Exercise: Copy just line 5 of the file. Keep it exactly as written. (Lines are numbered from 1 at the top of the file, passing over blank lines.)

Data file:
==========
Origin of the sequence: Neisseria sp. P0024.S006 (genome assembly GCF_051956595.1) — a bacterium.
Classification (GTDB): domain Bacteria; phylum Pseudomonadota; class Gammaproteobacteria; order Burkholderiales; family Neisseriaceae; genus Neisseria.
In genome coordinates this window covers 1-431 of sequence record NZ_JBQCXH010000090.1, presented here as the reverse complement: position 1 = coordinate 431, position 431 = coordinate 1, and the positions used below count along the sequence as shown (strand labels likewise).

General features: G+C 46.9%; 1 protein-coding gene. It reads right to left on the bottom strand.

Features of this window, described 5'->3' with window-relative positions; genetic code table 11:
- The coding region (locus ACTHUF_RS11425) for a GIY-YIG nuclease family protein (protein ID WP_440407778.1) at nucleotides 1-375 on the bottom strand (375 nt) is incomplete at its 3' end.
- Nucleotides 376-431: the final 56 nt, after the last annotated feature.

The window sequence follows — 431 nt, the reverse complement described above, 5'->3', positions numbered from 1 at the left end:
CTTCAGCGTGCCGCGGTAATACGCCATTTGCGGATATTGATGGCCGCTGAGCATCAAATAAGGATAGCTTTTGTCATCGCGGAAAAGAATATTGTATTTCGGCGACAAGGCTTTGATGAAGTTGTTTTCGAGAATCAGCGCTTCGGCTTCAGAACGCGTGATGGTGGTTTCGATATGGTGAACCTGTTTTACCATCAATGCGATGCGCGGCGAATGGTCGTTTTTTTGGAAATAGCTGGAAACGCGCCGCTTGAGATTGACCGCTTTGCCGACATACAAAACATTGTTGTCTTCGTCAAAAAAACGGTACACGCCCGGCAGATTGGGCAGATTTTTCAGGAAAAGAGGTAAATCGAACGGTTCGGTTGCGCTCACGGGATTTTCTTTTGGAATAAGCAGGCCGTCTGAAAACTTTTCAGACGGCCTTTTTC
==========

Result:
Features of this window, described 5'->3' with window-relative positions; genetic code table 11: